By James Fink
The prospect of cross-border development opportunities, coupled with a neighboring auto racing track, piqued the interest of Carl Paladino and his frequent investment partners to purchase a 358-acre Fort Erie parcel, whose anchor tenant is the historic Fort Erie Race Track.
The deal, which was completed today, offers stability for the 117-year-old thoroughbred racing track, but also opens the door for a new wave of private sector-fueled development along the Queen Elizabeth Way and what many consider the psychological center of Fort Erie.
“This is something we’ve been hoping for,” said Fort Erie Mayor Douglas Martin.
Martin and his economic development chief, Jim Thibert, have been working with Paladino and his business partners, Joseph Mosey and Joel Castle, along with Canadian attorney David Kompson since late last year. Terms of the deal were not disclosed.
The land, including the track, had been owned by Nordic Gaming Corp., a Tel Aviv-based real estate consortium. Nordic Gaming leased the track operations to the not-for-profit Fort Erie Live Racing Consortium, which has run the facility for five years. At the same time, Nordic Gaming also put a “for sale” sign on all 358 acres. The track occupies approximately 168 of those acres.
Ownership uncertainty, together with Torontocentric decisions that favored Woodbine Race Track, cast a heavy cloud over the Fort Erie track. Provincial funding was slashed, and slot machines were pulled from the track. The end result was that Fort Eriewas allocated a 37-date live racing schedule this year, compared with the 74-date season it had typically run in the recent past.
Martin says the Paladino deal will resonant in Toronto’s Queen’s Park, the seat of the provincial government.
“It’s huge,” he said. “It opens the door for a new wave of potential.”
Paladino said he and his partners are working on a number of development scenarios for the land, all of which include keeping the track open and operating. A hint of what the future may hold is expected to be discussed at a Tuesday afternoon press conference Paladino and Fort Erie officials scheduled.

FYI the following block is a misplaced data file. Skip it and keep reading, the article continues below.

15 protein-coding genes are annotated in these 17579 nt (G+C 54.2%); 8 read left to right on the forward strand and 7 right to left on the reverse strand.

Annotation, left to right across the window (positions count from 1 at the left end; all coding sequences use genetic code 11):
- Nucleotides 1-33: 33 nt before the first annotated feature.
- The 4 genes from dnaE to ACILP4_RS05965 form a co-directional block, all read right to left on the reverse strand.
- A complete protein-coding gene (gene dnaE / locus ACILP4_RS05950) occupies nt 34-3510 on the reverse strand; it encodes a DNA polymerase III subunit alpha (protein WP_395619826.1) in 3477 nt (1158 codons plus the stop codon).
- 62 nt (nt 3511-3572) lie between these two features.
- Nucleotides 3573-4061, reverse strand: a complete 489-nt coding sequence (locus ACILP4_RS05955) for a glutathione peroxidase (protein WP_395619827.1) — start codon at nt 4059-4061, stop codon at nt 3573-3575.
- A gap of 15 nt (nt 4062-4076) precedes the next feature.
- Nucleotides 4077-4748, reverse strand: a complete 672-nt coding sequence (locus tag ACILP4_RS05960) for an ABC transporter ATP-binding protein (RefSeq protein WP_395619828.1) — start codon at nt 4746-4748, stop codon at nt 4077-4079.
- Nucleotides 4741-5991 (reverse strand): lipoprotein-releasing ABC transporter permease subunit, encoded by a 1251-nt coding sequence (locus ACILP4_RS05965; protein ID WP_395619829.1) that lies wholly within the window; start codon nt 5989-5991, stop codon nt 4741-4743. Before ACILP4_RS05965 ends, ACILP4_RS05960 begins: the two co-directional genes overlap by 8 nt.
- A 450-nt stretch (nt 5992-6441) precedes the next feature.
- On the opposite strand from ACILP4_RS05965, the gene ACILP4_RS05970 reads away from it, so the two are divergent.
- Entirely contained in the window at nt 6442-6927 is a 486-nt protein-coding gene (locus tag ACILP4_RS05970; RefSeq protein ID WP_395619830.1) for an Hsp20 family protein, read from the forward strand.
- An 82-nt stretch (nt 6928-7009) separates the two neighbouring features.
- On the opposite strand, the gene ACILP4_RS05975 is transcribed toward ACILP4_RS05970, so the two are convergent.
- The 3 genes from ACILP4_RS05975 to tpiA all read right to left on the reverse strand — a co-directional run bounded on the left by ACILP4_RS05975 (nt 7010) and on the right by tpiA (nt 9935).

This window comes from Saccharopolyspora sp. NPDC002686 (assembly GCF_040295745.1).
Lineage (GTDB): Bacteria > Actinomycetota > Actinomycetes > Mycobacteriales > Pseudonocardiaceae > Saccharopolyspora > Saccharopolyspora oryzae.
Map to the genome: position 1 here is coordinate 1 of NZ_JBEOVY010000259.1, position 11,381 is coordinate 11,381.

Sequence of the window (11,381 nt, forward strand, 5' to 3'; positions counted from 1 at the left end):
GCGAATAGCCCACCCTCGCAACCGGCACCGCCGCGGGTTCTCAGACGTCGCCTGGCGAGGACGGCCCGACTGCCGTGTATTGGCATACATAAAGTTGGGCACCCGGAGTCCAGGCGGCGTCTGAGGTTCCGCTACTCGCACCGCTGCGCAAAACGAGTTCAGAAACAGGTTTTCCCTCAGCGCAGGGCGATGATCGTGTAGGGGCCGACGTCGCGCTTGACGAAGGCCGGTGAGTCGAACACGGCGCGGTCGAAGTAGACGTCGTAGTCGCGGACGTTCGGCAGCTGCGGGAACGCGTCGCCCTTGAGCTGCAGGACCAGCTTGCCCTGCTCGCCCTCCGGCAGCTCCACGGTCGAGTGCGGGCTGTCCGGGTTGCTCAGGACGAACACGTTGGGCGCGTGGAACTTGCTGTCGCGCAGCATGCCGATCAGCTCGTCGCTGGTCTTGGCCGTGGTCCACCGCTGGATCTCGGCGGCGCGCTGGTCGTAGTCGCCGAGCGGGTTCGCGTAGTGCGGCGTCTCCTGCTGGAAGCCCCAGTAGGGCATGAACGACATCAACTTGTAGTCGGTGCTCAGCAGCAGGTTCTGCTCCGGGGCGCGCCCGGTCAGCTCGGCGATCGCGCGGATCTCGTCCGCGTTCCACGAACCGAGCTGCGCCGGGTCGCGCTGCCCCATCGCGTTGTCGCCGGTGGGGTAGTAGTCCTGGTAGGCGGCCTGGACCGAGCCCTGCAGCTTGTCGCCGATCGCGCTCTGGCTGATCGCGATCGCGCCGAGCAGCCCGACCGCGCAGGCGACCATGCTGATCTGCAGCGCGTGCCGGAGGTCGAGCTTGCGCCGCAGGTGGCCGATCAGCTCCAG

“What we are thinking about is something that will be beneficial to both Buffalo and Fort Erie,” Paladino said. “Yes, it will stabilize Fort Erie’s racing industry.”
The track is one of the largest employers in Fort Erie, with several hundred workers and a projected $27 million annual economic impact.
The deal comes at a time when Fort Erie is seeing several other developments take hold, including a new marina complex along the Niagara River and the $400 million Jeff Gordon-endorsed speedway that’s under construction and expected to open by 2017.
“We saw what was coming to Fort Erie,” Paladino said.
In its role as a border community, Fort Erie has more than 10,000 Buffalo area residents who own property in such hamlets as Waverly Beach, Rose Hill, Crystal Beach and Point Abino.
Martin said he is glad to see the track and surrounding land being shifted from long-distance ownership to a local group.
“Carl and his investors understand the dynamics of the track and what it means to Fort Erie,” Martin said.
It also helps that the Canadian Motor Speedway will be one of Paladino’s new neighbors.
“Having two major attraction in what is virtually the same area bodes well for the town,” Martin said.